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Alexei von Jawlensky

(1864—1941)


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(b Torzhok, 13 [25] Mar. 1864; d Wiesbaden, 15 Mar. 1941).

Russian Expressionist painter, active mainly in Germany. Originally he was an army officer, but in 1906 he resigned his commission and moved to Munich to devote himself completely to art. Munich was to be his home until the outbreak of the First World War, but he travelled a good deal in this period, notably making several visits to France (he was the first of his Munich associates to have direct contact with advanced French art). In 1905 he met Matisse in Paris and was influenced by the strong colours and bold outlines of the Fauves. He combined them with influences from the Russian traditions of icon painting and peasant art to form a highly personal style that expressed his passionate temperament and mystical conception of art. A mood of melancholy introspection—far removed from the ebullience of Fauvism—is characteristic of much of his work and it has been said that he ‘saw Matisse through Russian eyes’. In 1909 he was one of the founders of the Neue Künstlervereinigung, and apart from Kandinsky he was the outstanding artist of the group. His most characteristic works of this period are a series of powerful portrait heads, begun in 1910 (Alexander Sacharoff, 1913, Städtisches Mus., Wiesbaden). On the outbreak of war in 1914 Jawlensky took refuge in Switzerland, where he remained until 1921. His work there included a series of ‘variations’ on the view from a window—small, semi-abstract landscapes with a meditative, religious aura. Like Kandinsky and others, Jawlensky believed in a correspondence between colours and musical sounds and he named these pictures Songs without Words. In 1918 he began a series of nearly abstract heads, in which he reduced the features to a few curves and lines. Unlike Kandinsky, however, he always based his forms on nature. From 1921 he lived in Wiesbaden, and in 1924 he joined with Kandinsky, Klee, and Feininger to form the Blaue Vier. From 1929 he suffered from arthritis and by 1938 this had forced him to abandon painting completely.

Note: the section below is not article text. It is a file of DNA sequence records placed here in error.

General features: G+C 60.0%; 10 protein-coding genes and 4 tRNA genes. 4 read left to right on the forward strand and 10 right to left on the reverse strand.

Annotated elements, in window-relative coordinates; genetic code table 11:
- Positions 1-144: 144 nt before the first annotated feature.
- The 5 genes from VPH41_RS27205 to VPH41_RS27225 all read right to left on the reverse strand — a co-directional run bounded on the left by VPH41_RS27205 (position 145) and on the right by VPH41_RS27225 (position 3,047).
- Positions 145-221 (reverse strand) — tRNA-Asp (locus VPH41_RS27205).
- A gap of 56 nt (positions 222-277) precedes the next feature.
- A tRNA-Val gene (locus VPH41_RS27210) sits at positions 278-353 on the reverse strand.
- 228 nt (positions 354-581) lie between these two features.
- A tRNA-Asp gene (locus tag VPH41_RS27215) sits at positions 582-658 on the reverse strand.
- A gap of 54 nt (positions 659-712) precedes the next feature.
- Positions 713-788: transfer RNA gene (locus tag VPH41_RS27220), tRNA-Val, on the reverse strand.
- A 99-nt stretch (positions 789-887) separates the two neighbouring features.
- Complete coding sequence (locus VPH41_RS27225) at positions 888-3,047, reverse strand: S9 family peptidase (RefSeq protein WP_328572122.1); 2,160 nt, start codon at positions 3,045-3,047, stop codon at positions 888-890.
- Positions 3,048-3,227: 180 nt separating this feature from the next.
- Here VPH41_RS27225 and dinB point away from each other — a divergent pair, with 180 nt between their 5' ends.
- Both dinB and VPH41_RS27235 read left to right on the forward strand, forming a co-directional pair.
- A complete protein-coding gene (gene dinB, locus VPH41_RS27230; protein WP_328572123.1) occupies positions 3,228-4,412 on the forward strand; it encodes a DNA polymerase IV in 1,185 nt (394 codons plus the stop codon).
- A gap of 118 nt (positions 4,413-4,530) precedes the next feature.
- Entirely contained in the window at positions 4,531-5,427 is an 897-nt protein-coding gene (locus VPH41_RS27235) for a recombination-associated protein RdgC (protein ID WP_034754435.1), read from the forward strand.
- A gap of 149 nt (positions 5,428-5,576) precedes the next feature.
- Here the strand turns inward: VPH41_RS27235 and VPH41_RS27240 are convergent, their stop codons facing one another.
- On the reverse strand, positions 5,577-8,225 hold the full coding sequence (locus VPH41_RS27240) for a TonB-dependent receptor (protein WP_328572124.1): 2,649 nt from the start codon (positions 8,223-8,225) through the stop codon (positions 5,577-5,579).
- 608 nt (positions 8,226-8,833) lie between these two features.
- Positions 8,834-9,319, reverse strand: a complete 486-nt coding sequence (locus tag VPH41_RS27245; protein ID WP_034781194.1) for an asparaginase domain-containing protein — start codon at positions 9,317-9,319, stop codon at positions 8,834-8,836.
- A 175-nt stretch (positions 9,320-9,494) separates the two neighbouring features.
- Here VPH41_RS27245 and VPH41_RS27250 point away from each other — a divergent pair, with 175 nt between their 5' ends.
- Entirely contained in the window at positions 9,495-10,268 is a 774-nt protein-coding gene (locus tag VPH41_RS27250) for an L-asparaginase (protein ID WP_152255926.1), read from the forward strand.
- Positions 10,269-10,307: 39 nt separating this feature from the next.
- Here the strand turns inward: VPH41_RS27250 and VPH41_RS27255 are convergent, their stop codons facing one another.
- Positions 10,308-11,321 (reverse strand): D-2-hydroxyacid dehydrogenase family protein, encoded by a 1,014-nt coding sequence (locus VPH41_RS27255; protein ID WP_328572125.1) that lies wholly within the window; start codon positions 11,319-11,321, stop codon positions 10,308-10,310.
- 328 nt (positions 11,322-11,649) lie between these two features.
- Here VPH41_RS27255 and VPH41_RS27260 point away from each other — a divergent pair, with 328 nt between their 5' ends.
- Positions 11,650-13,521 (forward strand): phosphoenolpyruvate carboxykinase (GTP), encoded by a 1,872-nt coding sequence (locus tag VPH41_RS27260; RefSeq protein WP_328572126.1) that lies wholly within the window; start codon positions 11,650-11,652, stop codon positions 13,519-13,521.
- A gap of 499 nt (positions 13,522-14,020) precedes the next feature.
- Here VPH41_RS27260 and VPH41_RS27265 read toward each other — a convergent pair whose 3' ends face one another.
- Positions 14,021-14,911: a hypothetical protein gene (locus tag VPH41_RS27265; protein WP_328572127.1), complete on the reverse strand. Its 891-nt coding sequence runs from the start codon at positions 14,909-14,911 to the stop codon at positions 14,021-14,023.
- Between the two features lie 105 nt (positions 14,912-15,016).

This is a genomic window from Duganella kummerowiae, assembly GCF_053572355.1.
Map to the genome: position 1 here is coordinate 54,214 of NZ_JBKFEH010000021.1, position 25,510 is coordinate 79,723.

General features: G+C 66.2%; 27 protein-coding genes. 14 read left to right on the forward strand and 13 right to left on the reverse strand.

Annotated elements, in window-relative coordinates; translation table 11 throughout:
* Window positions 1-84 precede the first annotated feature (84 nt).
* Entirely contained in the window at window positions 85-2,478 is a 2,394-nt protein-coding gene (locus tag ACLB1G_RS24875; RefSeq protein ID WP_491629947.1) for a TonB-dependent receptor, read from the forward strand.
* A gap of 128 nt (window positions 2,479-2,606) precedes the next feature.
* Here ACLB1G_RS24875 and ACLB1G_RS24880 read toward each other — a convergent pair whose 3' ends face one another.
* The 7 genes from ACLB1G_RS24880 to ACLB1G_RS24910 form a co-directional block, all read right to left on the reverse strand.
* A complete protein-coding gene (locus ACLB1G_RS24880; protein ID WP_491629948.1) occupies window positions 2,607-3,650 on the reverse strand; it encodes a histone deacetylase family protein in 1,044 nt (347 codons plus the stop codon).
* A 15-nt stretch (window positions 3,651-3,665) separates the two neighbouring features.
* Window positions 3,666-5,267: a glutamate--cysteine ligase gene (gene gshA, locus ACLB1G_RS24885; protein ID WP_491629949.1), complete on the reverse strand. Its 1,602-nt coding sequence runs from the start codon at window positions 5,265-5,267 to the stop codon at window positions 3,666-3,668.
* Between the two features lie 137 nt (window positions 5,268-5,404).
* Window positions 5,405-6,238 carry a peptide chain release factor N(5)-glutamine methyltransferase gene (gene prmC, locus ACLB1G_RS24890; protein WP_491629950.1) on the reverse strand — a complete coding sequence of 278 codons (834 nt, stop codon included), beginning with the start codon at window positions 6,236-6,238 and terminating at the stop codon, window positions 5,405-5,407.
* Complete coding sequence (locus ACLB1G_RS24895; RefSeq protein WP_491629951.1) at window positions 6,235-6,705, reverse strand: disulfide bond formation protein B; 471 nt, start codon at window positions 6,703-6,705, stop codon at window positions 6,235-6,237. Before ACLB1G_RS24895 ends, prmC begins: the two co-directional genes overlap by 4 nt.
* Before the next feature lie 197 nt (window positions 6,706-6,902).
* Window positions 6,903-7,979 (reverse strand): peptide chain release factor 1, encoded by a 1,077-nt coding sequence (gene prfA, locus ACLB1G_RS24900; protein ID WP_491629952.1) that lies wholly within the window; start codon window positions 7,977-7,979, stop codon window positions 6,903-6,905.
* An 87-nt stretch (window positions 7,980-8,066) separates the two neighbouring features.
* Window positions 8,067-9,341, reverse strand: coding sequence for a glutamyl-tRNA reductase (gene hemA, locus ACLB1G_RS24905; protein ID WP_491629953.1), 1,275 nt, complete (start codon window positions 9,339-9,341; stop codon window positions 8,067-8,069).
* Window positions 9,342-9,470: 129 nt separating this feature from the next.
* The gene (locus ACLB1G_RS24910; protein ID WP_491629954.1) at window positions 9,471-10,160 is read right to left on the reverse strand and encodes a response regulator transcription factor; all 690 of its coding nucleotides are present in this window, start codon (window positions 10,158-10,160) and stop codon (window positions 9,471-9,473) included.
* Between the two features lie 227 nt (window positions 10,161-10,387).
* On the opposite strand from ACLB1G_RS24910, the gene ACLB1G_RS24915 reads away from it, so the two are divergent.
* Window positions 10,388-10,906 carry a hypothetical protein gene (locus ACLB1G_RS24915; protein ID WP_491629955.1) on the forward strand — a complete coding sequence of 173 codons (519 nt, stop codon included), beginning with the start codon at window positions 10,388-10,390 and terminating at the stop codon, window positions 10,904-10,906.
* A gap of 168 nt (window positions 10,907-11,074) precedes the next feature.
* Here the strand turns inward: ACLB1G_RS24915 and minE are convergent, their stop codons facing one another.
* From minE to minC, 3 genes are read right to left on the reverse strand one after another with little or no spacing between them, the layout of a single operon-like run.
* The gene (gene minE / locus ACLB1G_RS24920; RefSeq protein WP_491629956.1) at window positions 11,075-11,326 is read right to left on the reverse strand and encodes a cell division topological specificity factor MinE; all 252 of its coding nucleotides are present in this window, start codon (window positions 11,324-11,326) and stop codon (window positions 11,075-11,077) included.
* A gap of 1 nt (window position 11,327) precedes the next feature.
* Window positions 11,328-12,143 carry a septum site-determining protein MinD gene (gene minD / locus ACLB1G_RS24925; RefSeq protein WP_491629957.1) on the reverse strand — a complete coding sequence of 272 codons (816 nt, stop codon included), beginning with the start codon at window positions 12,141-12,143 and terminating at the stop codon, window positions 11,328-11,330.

Subjects: Art.


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